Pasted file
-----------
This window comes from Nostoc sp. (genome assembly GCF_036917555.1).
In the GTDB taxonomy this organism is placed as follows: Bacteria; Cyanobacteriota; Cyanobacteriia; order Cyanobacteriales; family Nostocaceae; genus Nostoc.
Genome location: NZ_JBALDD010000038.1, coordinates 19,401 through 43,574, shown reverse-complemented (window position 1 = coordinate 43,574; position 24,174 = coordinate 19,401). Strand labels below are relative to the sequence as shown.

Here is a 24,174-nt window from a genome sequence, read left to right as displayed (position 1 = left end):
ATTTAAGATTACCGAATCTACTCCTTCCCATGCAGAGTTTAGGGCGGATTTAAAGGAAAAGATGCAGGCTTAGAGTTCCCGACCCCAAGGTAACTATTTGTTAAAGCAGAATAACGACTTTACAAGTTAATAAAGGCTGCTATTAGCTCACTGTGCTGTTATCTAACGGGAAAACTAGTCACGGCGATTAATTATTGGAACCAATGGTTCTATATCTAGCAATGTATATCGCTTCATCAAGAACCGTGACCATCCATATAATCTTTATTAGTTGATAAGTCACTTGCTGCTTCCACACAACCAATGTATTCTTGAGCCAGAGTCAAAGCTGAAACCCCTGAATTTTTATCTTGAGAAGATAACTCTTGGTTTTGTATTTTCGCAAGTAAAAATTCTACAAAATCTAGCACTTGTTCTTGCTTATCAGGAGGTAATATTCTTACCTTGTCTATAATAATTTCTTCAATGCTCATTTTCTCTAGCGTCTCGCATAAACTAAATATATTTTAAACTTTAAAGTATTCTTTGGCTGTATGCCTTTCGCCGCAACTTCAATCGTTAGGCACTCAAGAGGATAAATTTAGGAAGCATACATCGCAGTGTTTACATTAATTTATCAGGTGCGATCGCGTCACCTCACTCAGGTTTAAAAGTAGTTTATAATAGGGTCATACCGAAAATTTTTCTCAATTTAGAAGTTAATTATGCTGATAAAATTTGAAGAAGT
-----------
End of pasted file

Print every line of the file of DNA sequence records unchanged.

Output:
This window comes from Nostoc sp. (genome assembly GCF_036917555.1).
In the GTDB taxonomy this organism is placed as follows: Bacteria; Cyanobacteriota; Cyanobacteriia; order Cyanobacteriales; family Nostocaceae; genus Nostoc.
Genome location: NZ_JBALDD010000038.1, coordinates 19,401 through 43,574, shown reverse-complemented (window position 1 = coordinate 43,574; position 24,174 = coordinate 19,401). Strand labels below are relative to the sequence as shown.

Here is a 24,174-nt window from a genome sequence, read left to right as displayed (position 1 = left end):
ATTTAAGATTACCGAATCTACTCCTTCCCATGCAGAGTTTAGGGCGGATTTAAAGGAAAAGATGCAGGCTTAGAGTTCCCGACCCCAAGGTAACTATTTGTTAAAGCAGAATAACGACTTTACAAGTTAATAAAGGCTGCTATTAGCTCACTGTGCTGTTATCTAACGGGAAAACTAGTCACGGCGATTAATTATTGGAACCAATGGTTCTATATCTAGCAATGTATATCGCTTCATCAAGAACCGTGACCATCCATATAATCTTTATTAGTTGATAAGTCACTTGCTGCTTCCACACAACCAATGTATTCTTGAGCCAGAGTCAAAGCTGAAACCCCTGAATTTTTATCTTGAGAAGATAACTCTTGGTTTTGTATTTTCGCAAGTAAAAATTCTACAAAATCTAGCACTTGTTCTTGCTTATCAGGAGGTAATATTCTTACCTTGTCTATAATAATTTCTTCAATGCTCATTTTCTCTAGCGTCTCGCATAAACTAAATATATTTTAAACTTTAAAGTATTCTTTGGCTGTATGCCTTTCGCCGCAACTTCAATCGTTAGGCACTCAAGAGGATAAATTTAGGAAGCATACATCGCAGTGTTTACATTAATTTATCAGGTGCGATCGCGTCACCTCACTCAGGTTTAAAAGTAGTTTATAATAGGGTCATACCGAAAATTTTTCTCAATTTAGAAGTTAATTATGCTGATAAAATTTGAAGAAGT